The purpose of the beginning game is to develop your position, to bring your pieces into play. The purpose of the middle game is to control the board, to neutralize your opponent’s pieces while yours penetrate his defenses. In the end game, you "drop the hammer," as one of my chess chums (Phil "Moose" Colosimo) likes to say. [EN2] That is, you end the game by utterly neutralizing your opponent, thereby fulfilling your strategy (more on this later).

Even if a physical encounter only lasts seconds, these same three stages describe the encounter.

A fight’s "beginning game" consists of the steps leading up to confrontation as well as the initial attacks. On the street, this often includes "talking smack." This means trading insults or gestures designed to intimidate or provoke the opponent. There may also be physical or political maneuvering designed to put one fighter into better position once the encounter comes to blows.

In the middle game, you attempt to hold the dominant position. In a kendo match, this can include the exchange of kiai (shouts expressing internal energy) and subtle adjustments to maai, distance, before launching your strike. In judo, it includes the grip fighting and foot placement that happens before a throw is attempted.

The end game describes the decisive moment when victory or defeat is decided. This, in Clausewitz’s terms, is the Schwerpunkt, the decisive point. In judo, it is the throw or the choke, the arm-bar, the pin, the tap-out. In kendo, it is the deciding cut. In boxing, it is the knockout. In a contest of blows, it is the one that fells your opponent, or the one that gets you the necessary points. Checkmate.

Tactics and Strategy

Tactics are maneuvers that you perform with individual pieces. They are short-term operations with a short-term outcome, and are part of a series of steps designed to take to your larger goal. Strategy is the overall method you use to achieve that goal, the theme that strings each tactic together. Stonewall Jackson once defined strategy as getting your young lady into the moonlight, and tactics as what you do once you get her there.

An example of a chess tactic is to offer a pawn at a space covered by a knight. When your opponent takes the pawn with, say, his bishop, you take the bishop with your knight. Another example of this strategy in chess involves trading pieces with your opponent until all that’s left are pawns, then using one of the pawns to achieve the last row on the board so that the pawn may become a queen.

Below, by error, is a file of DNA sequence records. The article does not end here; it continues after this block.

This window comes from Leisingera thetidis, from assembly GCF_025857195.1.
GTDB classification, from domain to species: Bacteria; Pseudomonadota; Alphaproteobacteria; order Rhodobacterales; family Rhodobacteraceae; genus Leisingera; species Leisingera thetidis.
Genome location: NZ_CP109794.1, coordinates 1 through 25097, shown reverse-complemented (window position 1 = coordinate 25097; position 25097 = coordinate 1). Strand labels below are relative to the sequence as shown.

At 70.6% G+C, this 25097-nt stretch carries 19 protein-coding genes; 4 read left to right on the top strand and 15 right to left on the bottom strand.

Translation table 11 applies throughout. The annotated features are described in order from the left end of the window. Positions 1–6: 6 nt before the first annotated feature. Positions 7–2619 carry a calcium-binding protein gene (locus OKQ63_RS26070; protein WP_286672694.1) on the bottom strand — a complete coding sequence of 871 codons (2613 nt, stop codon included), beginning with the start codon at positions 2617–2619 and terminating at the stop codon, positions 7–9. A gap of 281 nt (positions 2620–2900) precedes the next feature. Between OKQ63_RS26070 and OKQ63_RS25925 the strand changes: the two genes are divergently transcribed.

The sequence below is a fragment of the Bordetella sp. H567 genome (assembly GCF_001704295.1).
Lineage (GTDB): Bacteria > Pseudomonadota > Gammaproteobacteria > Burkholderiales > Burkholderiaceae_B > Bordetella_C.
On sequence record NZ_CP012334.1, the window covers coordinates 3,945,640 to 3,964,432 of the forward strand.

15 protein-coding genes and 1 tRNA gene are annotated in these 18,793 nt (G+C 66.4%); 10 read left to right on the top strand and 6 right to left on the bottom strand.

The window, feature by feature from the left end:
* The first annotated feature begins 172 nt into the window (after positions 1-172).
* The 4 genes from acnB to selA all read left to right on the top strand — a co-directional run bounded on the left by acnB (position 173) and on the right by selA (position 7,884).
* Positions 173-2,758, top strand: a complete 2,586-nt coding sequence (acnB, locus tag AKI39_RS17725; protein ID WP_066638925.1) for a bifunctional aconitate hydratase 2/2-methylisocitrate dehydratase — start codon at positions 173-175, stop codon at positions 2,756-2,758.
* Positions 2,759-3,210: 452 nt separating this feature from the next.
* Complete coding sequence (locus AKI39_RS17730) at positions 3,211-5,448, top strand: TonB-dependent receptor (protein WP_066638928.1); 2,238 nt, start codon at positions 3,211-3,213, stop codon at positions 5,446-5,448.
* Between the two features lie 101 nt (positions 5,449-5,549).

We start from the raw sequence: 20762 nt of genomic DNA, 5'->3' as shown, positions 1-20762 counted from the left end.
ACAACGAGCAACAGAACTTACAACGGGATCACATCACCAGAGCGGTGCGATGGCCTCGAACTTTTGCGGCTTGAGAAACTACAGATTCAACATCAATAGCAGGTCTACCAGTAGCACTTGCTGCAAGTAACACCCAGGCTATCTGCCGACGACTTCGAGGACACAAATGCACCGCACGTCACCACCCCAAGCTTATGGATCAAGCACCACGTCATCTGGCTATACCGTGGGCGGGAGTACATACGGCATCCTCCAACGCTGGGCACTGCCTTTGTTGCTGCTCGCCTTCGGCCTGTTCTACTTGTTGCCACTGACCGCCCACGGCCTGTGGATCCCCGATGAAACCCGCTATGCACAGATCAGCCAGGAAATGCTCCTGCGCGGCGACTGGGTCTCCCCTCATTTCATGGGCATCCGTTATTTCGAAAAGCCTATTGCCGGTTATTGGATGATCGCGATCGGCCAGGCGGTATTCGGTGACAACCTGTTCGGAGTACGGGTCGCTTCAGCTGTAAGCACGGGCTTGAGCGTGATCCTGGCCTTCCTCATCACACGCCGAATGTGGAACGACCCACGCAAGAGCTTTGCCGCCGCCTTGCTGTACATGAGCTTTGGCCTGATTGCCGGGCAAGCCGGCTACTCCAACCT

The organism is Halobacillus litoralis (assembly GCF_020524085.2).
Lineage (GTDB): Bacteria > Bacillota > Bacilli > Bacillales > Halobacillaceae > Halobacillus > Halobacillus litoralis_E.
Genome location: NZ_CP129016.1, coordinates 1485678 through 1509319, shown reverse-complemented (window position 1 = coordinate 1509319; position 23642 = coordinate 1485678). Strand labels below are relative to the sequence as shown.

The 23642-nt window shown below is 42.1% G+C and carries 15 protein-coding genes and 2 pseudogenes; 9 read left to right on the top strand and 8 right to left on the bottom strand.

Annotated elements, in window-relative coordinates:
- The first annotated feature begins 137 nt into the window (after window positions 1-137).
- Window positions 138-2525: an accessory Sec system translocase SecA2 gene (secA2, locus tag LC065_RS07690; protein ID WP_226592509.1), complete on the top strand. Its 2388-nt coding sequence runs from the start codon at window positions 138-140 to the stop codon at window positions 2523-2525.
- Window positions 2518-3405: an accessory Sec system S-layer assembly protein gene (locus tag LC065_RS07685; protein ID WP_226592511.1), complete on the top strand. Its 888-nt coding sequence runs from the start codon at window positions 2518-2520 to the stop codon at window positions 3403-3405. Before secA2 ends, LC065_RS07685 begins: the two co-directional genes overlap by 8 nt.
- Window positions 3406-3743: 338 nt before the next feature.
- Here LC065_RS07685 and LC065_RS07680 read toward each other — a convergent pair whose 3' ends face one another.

In both chess and war, strategy is what separates great players from average players, and certainly some people are just prodigies. Anyone can memorize sets of tactics; even the most basic players do so. But true champions of the game are able to calculate long-term winning strategies, to predict from among the thousands of combinations of moves which ones will (or most likely will) result in victory.

Tactics and strategy play a significant role in combat as well, and in the same way. Indeed, the purpose of martial arts training is to have practitioners memorize tactics and repeat them until they become natural reactions. Examples include the boxer’s jab/overhand right combination, or the judoist’s tokui-waza. A front kick is a tactic; a combination of sword strokes is a tactic. With sufficient practice, the fighter performs these techniques as naturally as he might roll over in his sleep.

In both chess and combat, strategy can be rushed in conception and sustained in an atmosphere of confusion. Thus, just as a chess player might trade pawn for pawn, a general might trade mobility for fortifications (think of World War I). Likewise, both generals and chess players might misjudge an opponent’s will, or ability to learn. Even after being warned that the other opponent is dangerous, he might be arrogant and say, "Oh, he can’t beat me." Conversely, the general or chess player might have a winning move, but be afraid to take it, fearing a trap.

Even in a sudden confrontation, there are strategies and tactics. For example, a combatant faced with an imminent threat might quickly strategize thus: "My opponent is bigger and stronger than me. Therefore, I cannot chance wrestling with him, as he will overpower me. To defeat him, I’ll go straight for his head and try to knock him out and, barring that, kick him in the groin." This takes place in a matter of seconds or fractions of seconds.